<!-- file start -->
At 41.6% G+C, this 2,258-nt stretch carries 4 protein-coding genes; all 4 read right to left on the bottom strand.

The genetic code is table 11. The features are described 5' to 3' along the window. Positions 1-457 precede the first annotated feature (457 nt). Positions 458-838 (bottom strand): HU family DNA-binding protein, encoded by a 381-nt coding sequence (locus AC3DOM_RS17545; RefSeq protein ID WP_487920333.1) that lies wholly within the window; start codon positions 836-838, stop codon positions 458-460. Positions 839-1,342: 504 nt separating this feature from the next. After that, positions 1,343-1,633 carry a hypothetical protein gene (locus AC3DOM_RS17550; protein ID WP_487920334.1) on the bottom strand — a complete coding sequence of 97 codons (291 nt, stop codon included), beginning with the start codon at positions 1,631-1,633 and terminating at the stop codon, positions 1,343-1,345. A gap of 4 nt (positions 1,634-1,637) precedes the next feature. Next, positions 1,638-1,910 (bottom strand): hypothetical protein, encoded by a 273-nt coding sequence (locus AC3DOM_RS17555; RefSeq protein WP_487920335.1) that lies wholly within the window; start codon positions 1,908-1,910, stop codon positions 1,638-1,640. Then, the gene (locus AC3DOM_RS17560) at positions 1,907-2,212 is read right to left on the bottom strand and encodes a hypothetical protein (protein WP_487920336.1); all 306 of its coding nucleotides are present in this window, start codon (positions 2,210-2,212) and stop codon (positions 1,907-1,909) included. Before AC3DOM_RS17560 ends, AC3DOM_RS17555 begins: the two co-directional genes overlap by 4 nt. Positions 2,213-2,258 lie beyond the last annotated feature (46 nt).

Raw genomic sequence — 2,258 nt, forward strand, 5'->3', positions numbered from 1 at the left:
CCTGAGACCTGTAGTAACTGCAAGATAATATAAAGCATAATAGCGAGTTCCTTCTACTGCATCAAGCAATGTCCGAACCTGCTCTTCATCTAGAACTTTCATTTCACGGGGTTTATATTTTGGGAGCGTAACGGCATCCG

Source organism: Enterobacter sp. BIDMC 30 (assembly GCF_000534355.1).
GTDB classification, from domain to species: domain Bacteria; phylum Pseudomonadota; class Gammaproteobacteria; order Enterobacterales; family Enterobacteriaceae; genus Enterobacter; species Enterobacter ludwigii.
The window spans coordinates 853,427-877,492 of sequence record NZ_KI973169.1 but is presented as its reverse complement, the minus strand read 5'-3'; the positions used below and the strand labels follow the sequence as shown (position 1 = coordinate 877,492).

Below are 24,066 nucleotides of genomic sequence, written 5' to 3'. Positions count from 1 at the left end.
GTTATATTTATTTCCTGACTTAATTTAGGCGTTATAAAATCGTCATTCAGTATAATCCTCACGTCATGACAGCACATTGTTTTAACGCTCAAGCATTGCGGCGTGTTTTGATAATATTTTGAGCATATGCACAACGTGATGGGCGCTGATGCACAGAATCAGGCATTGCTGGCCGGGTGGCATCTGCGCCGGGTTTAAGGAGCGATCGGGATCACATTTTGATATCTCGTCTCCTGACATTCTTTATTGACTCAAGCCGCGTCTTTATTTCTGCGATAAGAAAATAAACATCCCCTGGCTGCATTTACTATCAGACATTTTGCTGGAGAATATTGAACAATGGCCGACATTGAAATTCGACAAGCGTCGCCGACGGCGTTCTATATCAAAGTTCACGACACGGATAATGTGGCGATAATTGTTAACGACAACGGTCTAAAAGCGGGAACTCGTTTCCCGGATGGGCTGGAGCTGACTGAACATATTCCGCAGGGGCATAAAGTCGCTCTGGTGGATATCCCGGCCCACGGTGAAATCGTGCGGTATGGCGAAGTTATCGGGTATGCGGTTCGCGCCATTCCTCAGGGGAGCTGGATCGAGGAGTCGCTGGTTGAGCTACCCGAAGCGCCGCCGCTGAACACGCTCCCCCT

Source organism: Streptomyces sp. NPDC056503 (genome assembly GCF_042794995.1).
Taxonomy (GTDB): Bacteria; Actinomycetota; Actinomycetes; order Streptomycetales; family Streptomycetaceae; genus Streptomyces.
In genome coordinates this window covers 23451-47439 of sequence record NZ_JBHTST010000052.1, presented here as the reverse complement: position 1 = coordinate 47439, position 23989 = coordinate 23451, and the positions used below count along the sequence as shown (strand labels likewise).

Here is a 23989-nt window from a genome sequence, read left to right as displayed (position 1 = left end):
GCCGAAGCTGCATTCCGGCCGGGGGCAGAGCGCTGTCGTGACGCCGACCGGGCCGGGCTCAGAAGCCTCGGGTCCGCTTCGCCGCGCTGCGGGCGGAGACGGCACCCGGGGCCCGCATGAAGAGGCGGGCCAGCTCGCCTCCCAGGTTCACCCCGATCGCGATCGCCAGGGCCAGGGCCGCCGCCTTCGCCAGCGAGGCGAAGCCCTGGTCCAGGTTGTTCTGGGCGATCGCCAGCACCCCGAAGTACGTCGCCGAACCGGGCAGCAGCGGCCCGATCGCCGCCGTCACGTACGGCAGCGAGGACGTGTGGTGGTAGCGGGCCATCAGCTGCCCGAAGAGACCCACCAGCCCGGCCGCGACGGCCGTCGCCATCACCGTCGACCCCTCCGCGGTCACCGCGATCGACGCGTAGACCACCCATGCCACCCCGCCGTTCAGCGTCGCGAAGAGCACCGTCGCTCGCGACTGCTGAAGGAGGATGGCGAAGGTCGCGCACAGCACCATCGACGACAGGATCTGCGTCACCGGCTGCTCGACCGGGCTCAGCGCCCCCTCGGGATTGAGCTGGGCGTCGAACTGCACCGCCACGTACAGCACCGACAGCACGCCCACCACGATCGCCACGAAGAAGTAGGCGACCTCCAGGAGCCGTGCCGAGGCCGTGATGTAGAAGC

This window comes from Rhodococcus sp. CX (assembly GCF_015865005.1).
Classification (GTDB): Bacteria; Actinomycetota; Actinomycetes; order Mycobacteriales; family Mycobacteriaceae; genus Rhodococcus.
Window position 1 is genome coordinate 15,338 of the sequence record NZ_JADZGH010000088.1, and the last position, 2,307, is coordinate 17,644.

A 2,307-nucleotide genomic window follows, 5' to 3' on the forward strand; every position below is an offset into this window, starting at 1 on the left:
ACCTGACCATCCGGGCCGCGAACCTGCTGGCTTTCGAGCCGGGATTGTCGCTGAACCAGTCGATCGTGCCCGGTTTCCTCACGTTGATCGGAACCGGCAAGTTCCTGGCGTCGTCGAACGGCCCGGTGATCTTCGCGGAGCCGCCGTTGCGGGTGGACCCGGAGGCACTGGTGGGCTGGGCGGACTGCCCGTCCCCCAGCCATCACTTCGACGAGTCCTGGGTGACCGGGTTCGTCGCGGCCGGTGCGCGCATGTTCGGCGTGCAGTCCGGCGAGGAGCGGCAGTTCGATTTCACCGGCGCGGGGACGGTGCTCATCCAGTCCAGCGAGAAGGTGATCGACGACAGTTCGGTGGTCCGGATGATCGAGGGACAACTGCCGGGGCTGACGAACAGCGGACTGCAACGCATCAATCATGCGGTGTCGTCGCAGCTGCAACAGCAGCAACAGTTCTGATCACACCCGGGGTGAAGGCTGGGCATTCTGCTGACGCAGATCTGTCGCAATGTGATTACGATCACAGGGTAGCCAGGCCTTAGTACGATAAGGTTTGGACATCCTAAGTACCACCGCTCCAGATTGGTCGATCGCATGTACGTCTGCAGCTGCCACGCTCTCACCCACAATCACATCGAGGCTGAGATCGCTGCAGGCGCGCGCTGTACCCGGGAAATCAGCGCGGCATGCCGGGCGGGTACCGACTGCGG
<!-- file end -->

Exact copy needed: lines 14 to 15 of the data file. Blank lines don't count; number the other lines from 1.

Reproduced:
GCCGAAGCTGCATTCCGGCCGGGGGCAGAGCGCTGTCGTGACGCCGACCGGGCCGGGCTCAGAAGCCTCGGGTCCGCTTCGCCGCGCTGCGGGCGGAGACGGCACCCGGGGCCCGCATGAAGAGGCGGGCCAGCTCGCCTCCCAGGTTCACCCCGATCGCGATCGCCAGGGCCAGGGCCGCCGCCTTCGCCAGCGAGGCGAAGCCCTGGTCCAGGTTGTTCTGGGCGATCGCCAGCACCCCGAAGTACGTCGCCGAACCGGGCAGCAGCGGCCCGATCGCCGCCGTCACGTACGGCAGCGAGGACGTGTGGTGGTAGCGGGCCATCAGCTGCCCGAAGAGACCCACCAGCCCGGCCGCGACGGCCGTCGCCATCACCGTCGACCCCTCCGCGGTCACCGCGATCGACGCGTAGACCACCCATGCCACCCCGCCGTTCAGCGTCGCGAAGAGCACCGTCGCTCGCGACTGCTGAAGGAGGATGGCGAAGGTCGCGCACAGCACCATCGACGACAGGATCTGCGTCACCGGCTGCTCGACCGGGCTCAGCGCCCCCTCGGGATTGAGCTGGGCGTCGAACTGCACCGCCACGTACAGCACCGACAGCACGCCCACCACGATCGCCACGAAGAAGTAGGCGACCTCCAGGAGCCGTGCCGAGGCCGTGATGTAGAAGC

This window comes from Rhodococcus sp. CX (assembly GCF_015865005.1).